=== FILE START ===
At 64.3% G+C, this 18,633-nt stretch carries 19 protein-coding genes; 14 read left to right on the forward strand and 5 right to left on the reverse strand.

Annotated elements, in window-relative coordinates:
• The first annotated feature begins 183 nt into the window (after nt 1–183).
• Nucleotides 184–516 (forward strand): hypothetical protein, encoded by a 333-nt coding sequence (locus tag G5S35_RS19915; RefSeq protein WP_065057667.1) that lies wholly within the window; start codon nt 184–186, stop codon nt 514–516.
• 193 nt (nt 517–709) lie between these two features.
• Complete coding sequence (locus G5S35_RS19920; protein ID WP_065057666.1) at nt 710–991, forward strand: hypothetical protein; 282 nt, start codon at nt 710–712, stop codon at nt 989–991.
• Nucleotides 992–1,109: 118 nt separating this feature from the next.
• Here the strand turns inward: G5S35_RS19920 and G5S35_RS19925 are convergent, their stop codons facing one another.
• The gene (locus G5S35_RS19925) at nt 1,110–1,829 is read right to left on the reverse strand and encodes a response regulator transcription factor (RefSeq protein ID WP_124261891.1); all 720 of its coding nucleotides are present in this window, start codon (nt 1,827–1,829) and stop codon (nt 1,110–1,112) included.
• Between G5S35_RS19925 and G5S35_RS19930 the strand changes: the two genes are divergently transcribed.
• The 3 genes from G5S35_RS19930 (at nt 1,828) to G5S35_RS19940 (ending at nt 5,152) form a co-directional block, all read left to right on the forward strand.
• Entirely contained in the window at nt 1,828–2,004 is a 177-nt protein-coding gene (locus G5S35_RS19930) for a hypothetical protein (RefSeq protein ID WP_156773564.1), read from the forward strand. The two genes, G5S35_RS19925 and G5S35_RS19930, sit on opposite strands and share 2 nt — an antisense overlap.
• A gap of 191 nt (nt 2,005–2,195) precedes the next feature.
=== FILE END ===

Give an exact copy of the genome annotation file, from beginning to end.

At 64.3% G+C, this 18,633-nt stretch carries 19 protein-coding genes; 14 read left to right on the forward strand and 5 right to left on the reverse strand.

Annotated elements, in window-relative coordinates:
• The first annotated feature begins 183 nt into the window (after nt 1–183).
• Nucleotides 184–516 (forward strand): hypothetical protein, encoded by a 333-nt coding sequence (locus tag G5S35_RS19915; RefSeq protein WP_065057667.1) that lies wholly within the window; start codon nt 184–186, stop codon nt 514–516.
• 193 nt (nt 517–709) lie between these two features.
• Complete coding sequence (locus G5S35_RS19920; protein ID WP_065057666.1) at nt 710–991, forward strand: hypothetical protein; 282 nt, start codon at nt 710–712, stop codon at nt 989–991.
• Nucleotides 992–1,109: 118 nt separating this feature from the next.
• Here the strand turns inward: G5S35_RS19920 and G5S35_RS19925 are convergent, their stop codons facing one another.
• The gene (locus G5S35_RS19925) at nt 1,110–1,829 is read right to left on the reverse strand and encodes a response regulator transcription factor (RefSeq protein ID WP_124261891.1); all 720 of its coding nucleotides are present in this window, start codon (nt 1,827–1,829) and stop codon (nt 1,110–1,112) included.
• Between G5S35_RS19925 and G5S35_RS19930 the strand changes: the two genes are divergently transcribed.
• The 3 genes from G5S35_RS19930 (at nt 1,828) to G5S35_RS19940 (ending at nt 5,152) form a co-directional block, all read left to right on the forward strand.
• Entirely contained in the window at nt 1,828–2,004 is a 177-nt protein-coding gene (locus G5S35_RS19930) for a hypothetical protein (RefSeq protein ID WP_156773564.1), read from the forward strand. The two genes, G5S35_RS19925 and G5S35_RS19930, sit on opposite strands and share 2 nt — an antisense overlap.
• A gap of 191 nt (nt 2,005–2,195) precedes the next feature.